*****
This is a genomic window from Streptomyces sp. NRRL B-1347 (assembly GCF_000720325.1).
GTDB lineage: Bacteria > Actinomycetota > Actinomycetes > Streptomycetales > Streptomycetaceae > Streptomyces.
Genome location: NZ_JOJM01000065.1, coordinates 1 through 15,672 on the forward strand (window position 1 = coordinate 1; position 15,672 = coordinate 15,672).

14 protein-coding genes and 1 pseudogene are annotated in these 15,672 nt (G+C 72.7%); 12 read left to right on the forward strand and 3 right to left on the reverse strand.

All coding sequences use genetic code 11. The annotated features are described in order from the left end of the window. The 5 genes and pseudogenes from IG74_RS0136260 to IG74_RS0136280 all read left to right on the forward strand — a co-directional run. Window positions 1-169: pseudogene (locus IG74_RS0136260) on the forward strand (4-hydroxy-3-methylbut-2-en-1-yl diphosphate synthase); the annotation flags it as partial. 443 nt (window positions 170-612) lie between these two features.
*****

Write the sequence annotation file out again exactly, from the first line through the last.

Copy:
This is a genomic window from Streptomyces sp. NRRL B-1347 (assembly GCF_000720325.1).
GTDB lineage: Bacteria > Actinomycetota > Actinomycetes > Streptomycetales > Streptomycetaceae > Streptomyces.
Genome location: NZ_JOJM01000065.1, coordinates 1 through 15,672 on the forward strand (window position 1 = coordinate 1; position 15,672 = coordinate 15,672).

14 protein-coding genes and 1 pseudogene are annotated in these 15,672 nt (G+C 72.7%); 12 read left to right on the forward strand and 3 right to left on the reverse strand.

All coding sequences use genetic code 11. The annotated features are described in order from the left end of the window. The 5 genes and pseudogenes from IG74_RS0136260 to IG74_RS0136280 all read left to right on the forward strand — a co-directional run. Window positions 1-169: pseudogene (locus IG74_RS0136260) on the forward strand (4-hydroxy-3-methylbut-2-en-1-yl diphosphate synthase); the annotation flags it as partial. 443 nt (window positions 170-612) lie between these two features.